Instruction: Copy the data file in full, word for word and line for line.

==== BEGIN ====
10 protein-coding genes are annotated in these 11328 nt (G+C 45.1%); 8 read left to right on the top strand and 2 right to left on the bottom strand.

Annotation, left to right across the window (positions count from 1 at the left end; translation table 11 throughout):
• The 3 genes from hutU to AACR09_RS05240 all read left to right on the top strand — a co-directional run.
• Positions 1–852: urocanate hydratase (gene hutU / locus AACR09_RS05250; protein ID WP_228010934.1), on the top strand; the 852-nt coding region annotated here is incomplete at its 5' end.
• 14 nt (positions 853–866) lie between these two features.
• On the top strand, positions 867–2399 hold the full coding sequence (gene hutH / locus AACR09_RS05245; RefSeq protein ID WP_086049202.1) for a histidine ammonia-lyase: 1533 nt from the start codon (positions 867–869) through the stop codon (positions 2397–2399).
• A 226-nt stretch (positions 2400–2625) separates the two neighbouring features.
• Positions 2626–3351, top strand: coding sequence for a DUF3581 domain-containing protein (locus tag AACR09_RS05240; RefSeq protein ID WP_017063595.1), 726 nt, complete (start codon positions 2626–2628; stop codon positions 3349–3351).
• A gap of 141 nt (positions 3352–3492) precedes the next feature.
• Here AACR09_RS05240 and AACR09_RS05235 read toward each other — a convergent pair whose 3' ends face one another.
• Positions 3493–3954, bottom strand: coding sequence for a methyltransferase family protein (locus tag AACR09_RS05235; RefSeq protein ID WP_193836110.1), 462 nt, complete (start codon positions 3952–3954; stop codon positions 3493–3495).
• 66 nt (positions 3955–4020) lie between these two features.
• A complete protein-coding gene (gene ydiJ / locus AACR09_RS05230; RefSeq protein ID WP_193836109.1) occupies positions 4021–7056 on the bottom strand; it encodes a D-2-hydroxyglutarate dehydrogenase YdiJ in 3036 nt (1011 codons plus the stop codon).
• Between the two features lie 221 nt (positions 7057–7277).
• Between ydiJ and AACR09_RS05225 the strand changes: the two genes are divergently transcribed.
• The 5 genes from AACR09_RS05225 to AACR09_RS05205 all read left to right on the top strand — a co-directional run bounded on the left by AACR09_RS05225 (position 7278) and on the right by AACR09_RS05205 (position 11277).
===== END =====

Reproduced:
10 protein-coding genes are annotated in these 11328 nt (G+C 45.1%); 8 read left to right on the top strand and 2 right to left on the bottom strand.

Annotation, left to right across the window (positions count from 1 at the left end; translation table 11 throughout):
• The 3 genes from hutU to AACR09_RS05240 all read left to right on the top strand — a co-directional run.
• Positions 1–852: urocanate hydratase (gene hutU / locus AACR09_RS05250; protein ID WP_228010934.1), on the top strand; the 852-nt coding region annotated here is incomplete at its 5' end.
• 14 nt (positions 853–866) lie between these two features.
• On the top strand, positions 867–2399 hold the full coding sequence (gene hutH / locus AACR09_RS05245; RefSeq protein ID WP_086049202.1) for a histidine ammonia-lyase: 1533 nt from the start codon (positions 867–869) through the stop codon (positions 2397–2399).
• A 226-nt stretch (positions 2400–2625) separates the two neighbouring features.
• Positions 2626–3351, top strand: coding sequence for a DUF3581 domain-containing protein (locus tag AACR09_RS05240; RefSeq protein ID WP_017063595.1), 726 nt, complete (start codon positions 2626–2628; stop codon positions 3349–3351).
• A gap of 141 nt (positions 3352–3492) precedes the next feature.
• Here AACR09_RS05240 and AACR09_RS05235 read toward each other — a convergent pair whose 3' ends face one another.
• Positions 3493–3954, bottom strand: coding sequence for a methyltransferase family protein (locus tag AACR09_RS05235; RefSeq protein ID WP_193836110.1), 462 nt, complete (start codon positions 3952–3954; stop codon positions 3493–3495).
• 66 nt (positions 3955–4020) lie between these two features.
• A complete protein-coding gene (gene ydiJ / locus AACR09_RS05230; RefSeq protein ID WP_193836109.1) occupies positions 4021–7056 on the bottom strand; it encodes a D-2-hydroxyglutarate dehydrogenase YdiJ in 3036 nt (1011 codons plus the stop codon).
• Between the two features lie 221 nt (positions 7057–7277).
• Between ydiJ and AACR09_RS05225 the strand changes: the two genes are divergently transcribed.
• The 5 genes from AACR09_RS05225 to AACR09_RS05205 all read left to right on the top strand — a co-directional run bounded on the left by AACR09_RS05225 (position 7278) and on the right by AACR09_RS05205 (position 11277).